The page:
Results from a new study conducted at the Institute of Cancer Research, London, suggests cancer cells that remain in the body after treatment, utilize the immune system of the body to wake themselves up and boost their growth.
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Cancer cells can lay dormant in the body long after treatment, then turn deadly after a number of years. The aim of the study was to understand this process.
It was found that the immune system becomes unable to keep the cancer cells under control, leading to a relapse. According to the study, immunotherapy could be utilized for the effective prevention of the recurrence by putting the immune response of the body back on track.
In order to analyze the nature and behavior of the cancer cells before initial treatment, after treatment and during relapse, the researchers examined the immune responses in mice.
Generally, in response to infection or trauma, the immune cells release signals to trigger inflammation. In some situations, this might help the immune system in killing the cancer cells. However, the study indicated that the cancer cells which survived the treatment undermined these signals, resulting in their aggressive growth during recurrence.
Also, it was found that immunotherapies targeting this response might either prevent or delay cancer relapse in mice; this is expected to be effective in patients at risk of recurrence.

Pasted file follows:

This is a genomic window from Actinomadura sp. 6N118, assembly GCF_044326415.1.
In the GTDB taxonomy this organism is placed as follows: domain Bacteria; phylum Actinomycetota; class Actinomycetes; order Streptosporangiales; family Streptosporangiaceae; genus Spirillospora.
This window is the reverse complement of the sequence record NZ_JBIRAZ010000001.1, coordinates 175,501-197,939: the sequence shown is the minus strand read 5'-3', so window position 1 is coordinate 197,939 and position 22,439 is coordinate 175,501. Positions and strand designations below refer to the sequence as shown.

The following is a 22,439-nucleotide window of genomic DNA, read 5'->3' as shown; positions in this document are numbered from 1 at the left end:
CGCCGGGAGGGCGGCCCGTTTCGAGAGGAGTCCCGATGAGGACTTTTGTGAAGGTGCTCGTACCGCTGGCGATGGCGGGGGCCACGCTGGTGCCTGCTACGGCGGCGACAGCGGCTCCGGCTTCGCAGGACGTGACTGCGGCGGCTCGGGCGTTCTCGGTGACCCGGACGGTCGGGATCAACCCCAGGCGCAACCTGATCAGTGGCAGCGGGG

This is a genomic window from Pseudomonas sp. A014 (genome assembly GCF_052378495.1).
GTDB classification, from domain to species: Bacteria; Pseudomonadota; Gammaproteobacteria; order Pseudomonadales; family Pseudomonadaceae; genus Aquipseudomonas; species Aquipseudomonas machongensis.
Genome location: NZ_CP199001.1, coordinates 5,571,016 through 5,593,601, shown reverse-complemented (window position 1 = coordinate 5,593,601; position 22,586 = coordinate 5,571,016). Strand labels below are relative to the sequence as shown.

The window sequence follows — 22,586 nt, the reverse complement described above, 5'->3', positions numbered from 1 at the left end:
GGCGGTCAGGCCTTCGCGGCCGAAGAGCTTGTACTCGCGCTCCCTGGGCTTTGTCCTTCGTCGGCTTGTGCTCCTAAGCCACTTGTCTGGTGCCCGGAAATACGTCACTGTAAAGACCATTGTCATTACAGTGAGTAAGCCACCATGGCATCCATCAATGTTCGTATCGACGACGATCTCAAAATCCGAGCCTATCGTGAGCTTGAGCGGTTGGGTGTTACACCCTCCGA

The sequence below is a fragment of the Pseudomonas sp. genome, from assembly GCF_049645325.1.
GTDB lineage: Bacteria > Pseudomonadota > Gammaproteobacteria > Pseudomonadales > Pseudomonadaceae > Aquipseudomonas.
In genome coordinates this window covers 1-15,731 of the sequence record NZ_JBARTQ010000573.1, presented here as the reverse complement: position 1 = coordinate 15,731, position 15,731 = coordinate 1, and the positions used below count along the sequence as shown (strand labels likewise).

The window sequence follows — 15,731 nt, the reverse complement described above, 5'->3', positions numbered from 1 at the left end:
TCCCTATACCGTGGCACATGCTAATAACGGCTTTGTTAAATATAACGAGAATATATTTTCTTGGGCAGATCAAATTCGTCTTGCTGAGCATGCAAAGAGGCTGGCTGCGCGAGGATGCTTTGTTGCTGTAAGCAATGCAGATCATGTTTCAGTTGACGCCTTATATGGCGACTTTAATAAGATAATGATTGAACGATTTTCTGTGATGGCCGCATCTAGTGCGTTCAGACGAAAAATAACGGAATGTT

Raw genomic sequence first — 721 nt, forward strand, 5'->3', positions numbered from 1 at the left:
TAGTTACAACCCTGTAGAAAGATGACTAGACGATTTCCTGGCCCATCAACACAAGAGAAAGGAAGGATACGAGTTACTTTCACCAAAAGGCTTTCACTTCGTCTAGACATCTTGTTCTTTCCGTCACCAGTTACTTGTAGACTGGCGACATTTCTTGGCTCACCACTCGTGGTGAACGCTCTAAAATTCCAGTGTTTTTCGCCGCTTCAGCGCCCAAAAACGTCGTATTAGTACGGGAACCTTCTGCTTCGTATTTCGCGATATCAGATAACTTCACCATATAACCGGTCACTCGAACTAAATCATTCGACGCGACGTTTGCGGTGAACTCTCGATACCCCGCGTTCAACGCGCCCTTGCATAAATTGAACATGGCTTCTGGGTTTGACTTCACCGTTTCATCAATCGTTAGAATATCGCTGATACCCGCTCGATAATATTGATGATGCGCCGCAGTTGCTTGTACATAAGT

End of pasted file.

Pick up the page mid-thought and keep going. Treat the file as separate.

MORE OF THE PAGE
The findings of the study indicated that TNF-alpha — a chemical signal — transforms itself from an anti-tumor agent to a signal that promotes the relapse of cancer. The functions of the natural killer immune cells will also be suppressed due to the influence of these resistant cells, resulting in the uninterrupted growth of the relapsing cancer cells.
Also, it was found that PD-L1 which is present in high levels on the surface of these resistant cancer cells interacts with PD-1 on immune cells named as T cells asking them not to attack. For extremely successful immune checkpoint inhibitor drugs, PD-1 is the target and it was proved that these treatments are capable of delaying or preventing relapse in mice.
Professor Kevin Harrington, Professor of Biological Cancer Therapies at The Institute of Cancer Research, a co-author of the study said: "It is becoming increasing clear that the immune system is at the core of the puzzle of how we can treat cancer more effectively.”
According to him, the study aids in explaining why immune system can be effective against cancer cells in some cases and not in others. Understanding the complete mechanism behind this behavior of the immune system can help in developing novel treatment options to prevent cancer relapse, he added.